A survey conducted by Grey Matter Research & Consulting, an Arizona-based organization headed by veteran journalist and thought leader Ron Sellers, in collaboration with Infinity Concepts, showed that younger evangelical Protestants prefer in-depth sermons than their older counterparts.
Church Leaders reported that the survey released last January 7, entitled "The Congregational Scorecard: What Evangelicals Want In A Church," centered on evangelicals below the age of 40 and involved at least 1,000 respondents who are 89% church-goers. The scorecard provides a variety of interesting findings that include satisfaction on sermon duration and content and music style during worship services.
"Some people have advocated for short sermons for the younger generation, with the idea being that younger adults have shorter attention spans. Yet only 10 percent of evangelicals under age 40 would prefer shorter sermons at their church," the scorecard said.
"The younger the evangelical, the more likely he or she is to want more in-depth teaching at church...Among the three out of ten evangelicals who want something different, it is almost unanimous: give us more in-depth teaching...(Younger evangelicals) are twice as likely as the oldest evangelicals to call for more in-depth teaching at church (39 percent to 20 percent)," it added.
The survey also defined what an "evangelical" is. Accordingly, he or she is "someone who agrees strongly" that "the Bible is the highest authority for what I believe" and that "Jesus Christ's death on the cross is the only sacrifice that could remove the penalty of my sin." An evangelical is one who gives importance in encouraging "non-Christians to trust Jesus Christ as their Savior" because "only those who trust in Jesus Christ alone as their savior receive God's free gift of eternal salvation."
According to Grey Matter Research, the intent of the research was to identify what evangelical Protestants "would change in their church" involving 14 areas such as music, outreach, sermon, donation, and number of women in leadership, among others.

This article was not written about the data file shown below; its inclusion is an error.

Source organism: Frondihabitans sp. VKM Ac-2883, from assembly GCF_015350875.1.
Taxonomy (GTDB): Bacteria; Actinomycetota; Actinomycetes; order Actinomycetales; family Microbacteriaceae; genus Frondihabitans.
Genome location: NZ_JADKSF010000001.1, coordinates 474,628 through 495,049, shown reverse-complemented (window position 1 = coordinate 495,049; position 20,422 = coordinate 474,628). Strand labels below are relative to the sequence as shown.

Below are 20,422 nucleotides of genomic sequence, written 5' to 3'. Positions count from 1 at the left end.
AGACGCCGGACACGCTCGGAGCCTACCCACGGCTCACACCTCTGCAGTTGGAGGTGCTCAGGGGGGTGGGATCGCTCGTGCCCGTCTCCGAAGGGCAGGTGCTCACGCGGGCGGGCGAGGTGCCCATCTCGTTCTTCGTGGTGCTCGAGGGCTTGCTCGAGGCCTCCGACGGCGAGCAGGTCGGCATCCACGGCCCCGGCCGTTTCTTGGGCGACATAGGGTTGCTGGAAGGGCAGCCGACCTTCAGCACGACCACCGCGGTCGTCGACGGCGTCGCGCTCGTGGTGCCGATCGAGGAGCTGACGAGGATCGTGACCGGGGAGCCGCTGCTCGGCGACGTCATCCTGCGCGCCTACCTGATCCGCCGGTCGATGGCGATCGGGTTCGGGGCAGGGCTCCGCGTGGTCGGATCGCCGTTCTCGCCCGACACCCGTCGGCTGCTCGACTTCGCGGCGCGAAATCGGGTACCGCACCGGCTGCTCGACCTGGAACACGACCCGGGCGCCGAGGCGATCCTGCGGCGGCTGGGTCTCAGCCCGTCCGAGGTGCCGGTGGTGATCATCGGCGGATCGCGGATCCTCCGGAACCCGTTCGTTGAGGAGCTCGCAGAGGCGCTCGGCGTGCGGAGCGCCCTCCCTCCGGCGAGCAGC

The findings showed that church-going evangelicals, at 74%, are happy with their church in the 14 areas indicated in the survey. Of the 14 areas, three showed the greatest amount of satisfaction. These are on donations, sermon length, and service length. The survey showed that 88% of evangelical Protestants "are fine with their church as is" in so far as "how often donations are requested." While 85% are satisfied with the sermon length and similarly for the overall service length.
There are areas evangelical Protestants would like to change with their church. These areas include the church's political involvement, style of music, congregation size, and amount of outreach. A majority or 68% wish that the amount of political involvement or the number of political messages their church had would be different, with 11% "wishing for more" and 22% "wishing for less."
In so far as style of music is concerned, a majority or 68% also expressed it was different in their church, with 18% "wanting it more traditional" and 15% "preferring more contemporary music." A majority or 67% of evangelical Protestants want their size of congregation different, "with 26% wanting it larger and 7% smaller." Similarly, 62% or a majority of evangelical Protestants want a change in the amount of the church's community outreach "with almost anyone else wanting more."
Grey Matter pointed out some variances in how the respondents expected change to happen in their churches.
"In some cases, when evangelicals wish for change they're not in agreement about what that change should be (as in the case of nearly equal calls for more contemporary or more traditional music)," Grey Matter Research pointed out.
"The areas in which the largest portion of evangelicals wish for a specific change in their church include 38% who want more outreach to the community, 30% who call for more in-depth teaching, 27% who want to see more focus on evangelism, 26% who wish the congregation were larger, 23% who would like more racial or ethnic diversity, 22% who would prefer less political involvement, and 20% who want more music," they added.